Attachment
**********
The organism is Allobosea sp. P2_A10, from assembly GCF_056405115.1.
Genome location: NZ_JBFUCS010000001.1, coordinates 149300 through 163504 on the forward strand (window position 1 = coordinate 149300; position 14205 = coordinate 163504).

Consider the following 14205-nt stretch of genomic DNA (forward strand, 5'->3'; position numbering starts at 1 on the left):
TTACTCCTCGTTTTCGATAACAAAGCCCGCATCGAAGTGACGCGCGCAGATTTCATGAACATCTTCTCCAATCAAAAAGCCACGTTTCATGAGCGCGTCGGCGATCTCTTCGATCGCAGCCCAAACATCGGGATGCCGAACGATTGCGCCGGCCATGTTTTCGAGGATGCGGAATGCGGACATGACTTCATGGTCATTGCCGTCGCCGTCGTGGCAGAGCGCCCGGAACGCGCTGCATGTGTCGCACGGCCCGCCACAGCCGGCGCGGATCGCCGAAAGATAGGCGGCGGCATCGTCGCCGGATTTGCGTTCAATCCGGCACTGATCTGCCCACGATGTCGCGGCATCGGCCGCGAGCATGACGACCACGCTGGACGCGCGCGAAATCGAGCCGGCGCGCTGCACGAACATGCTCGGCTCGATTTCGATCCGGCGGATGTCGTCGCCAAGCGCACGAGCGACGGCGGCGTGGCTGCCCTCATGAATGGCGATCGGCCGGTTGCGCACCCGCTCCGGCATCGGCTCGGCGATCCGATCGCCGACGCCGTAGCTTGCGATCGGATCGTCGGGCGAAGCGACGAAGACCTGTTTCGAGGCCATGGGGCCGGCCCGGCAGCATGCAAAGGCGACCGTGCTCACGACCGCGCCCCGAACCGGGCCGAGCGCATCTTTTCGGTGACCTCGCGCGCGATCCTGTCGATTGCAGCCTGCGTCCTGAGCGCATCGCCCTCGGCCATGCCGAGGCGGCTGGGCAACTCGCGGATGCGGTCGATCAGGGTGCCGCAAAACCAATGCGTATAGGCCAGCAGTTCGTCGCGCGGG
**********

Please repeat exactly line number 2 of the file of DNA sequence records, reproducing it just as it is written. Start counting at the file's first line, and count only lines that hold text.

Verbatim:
Genome location: NZ_JBFUCS010000001.1, coordinates 149300 through 163504 on the forward strand (window position 1 = coordinate 149300; position 14205 = coordinate 163504).